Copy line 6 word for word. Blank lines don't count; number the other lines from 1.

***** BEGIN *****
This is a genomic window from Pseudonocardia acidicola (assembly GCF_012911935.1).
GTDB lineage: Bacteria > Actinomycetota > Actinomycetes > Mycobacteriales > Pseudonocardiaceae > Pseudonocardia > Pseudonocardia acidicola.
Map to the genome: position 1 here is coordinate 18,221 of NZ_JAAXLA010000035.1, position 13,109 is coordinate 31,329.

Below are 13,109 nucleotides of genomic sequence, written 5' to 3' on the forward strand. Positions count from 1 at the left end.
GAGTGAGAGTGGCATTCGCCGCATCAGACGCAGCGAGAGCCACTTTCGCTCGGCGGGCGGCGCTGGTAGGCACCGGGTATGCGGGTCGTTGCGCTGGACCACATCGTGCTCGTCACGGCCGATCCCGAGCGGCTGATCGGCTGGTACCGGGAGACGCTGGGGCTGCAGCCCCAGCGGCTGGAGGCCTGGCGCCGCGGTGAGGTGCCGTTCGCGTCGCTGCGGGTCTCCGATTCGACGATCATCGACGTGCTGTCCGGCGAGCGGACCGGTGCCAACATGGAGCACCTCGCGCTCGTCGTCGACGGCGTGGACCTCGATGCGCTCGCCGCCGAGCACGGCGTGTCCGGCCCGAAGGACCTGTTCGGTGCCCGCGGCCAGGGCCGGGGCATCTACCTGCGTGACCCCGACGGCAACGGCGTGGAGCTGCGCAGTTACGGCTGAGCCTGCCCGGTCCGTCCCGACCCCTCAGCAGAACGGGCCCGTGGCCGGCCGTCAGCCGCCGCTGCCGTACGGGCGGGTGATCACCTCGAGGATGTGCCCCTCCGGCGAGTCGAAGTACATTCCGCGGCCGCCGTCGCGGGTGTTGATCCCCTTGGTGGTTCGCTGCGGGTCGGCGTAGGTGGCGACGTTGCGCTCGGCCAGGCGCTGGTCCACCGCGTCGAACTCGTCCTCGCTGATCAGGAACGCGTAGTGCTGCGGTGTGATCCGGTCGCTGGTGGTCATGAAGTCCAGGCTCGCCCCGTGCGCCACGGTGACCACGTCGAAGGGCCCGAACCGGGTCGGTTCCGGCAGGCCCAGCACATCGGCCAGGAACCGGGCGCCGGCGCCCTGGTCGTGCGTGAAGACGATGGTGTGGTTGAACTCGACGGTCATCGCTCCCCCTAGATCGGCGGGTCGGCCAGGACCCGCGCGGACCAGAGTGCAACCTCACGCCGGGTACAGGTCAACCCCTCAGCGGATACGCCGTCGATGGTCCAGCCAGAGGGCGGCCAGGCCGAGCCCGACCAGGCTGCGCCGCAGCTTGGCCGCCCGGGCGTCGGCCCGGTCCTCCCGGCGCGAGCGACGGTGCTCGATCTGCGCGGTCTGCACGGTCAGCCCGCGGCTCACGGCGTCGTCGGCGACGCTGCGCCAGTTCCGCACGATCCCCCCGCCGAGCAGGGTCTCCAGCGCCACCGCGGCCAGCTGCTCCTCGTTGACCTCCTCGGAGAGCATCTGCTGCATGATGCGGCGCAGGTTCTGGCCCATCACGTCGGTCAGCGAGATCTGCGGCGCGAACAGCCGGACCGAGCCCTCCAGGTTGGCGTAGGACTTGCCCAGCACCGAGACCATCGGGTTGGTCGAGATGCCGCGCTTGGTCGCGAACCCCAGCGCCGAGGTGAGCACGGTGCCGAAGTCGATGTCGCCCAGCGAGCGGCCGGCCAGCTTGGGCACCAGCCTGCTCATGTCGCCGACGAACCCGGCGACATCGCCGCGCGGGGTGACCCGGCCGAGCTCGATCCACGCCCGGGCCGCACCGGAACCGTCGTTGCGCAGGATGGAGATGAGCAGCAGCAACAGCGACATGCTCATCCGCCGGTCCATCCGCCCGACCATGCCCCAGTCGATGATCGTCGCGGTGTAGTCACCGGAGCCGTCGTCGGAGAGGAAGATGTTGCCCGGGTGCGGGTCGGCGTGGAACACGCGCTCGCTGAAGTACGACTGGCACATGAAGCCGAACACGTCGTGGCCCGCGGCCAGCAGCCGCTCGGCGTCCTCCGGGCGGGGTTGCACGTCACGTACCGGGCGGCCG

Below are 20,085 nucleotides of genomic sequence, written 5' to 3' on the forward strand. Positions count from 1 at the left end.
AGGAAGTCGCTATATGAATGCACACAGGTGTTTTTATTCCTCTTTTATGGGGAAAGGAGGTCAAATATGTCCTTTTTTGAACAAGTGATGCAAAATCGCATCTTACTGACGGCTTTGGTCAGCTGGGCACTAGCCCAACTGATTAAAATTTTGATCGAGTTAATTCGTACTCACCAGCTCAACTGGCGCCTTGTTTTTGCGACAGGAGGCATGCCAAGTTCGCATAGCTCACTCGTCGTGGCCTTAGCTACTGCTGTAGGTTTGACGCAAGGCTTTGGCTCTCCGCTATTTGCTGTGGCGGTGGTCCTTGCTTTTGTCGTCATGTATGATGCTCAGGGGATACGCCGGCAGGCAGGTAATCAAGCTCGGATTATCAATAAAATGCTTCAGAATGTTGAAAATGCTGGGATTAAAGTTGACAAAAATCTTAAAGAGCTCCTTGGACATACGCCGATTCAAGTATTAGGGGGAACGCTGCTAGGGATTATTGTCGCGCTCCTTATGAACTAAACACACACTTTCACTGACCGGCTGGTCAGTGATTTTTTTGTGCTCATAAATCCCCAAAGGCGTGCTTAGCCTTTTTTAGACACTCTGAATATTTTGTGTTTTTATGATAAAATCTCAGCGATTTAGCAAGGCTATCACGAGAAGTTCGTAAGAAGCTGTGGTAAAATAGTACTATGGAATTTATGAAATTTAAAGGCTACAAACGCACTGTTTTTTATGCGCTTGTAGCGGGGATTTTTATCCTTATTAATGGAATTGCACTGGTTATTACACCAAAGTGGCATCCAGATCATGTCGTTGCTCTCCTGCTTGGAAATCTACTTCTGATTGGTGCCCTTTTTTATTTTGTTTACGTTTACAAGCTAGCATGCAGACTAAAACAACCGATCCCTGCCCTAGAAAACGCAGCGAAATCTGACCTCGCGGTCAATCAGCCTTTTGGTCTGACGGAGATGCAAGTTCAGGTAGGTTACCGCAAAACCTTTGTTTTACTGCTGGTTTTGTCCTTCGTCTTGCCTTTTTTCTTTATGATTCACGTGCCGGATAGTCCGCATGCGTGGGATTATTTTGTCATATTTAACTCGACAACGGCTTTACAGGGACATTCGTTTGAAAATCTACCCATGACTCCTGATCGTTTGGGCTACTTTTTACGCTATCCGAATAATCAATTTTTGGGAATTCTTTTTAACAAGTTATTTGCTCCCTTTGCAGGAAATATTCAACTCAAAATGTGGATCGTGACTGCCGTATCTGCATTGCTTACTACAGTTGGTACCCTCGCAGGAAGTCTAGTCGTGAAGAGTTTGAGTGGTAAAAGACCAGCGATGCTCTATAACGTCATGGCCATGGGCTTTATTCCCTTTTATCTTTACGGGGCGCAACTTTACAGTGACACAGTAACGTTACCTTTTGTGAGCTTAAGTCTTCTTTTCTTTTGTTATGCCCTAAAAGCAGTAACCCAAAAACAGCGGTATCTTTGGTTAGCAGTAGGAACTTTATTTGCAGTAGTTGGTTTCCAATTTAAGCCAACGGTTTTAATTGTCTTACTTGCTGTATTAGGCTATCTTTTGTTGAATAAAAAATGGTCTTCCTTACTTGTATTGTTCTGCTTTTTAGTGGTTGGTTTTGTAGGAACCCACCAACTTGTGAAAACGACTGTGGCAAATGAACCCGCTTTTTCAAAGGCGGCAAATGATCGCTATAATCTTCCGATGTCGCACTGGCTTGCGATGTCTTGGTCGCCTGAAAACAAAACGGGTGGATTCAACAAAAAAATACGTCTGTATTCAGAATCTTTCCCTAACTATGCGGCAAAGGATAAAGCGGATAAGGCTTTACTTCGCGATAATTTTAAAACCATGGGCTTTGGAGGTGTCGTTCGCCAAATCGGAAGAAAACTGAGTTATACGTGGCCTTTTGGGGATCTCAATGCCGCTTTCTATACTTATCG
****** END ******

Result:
Below are 20,085 nucleotides of genomic sequence, written 5' to 3' on the forward strand. Positions count from 1 at the left end.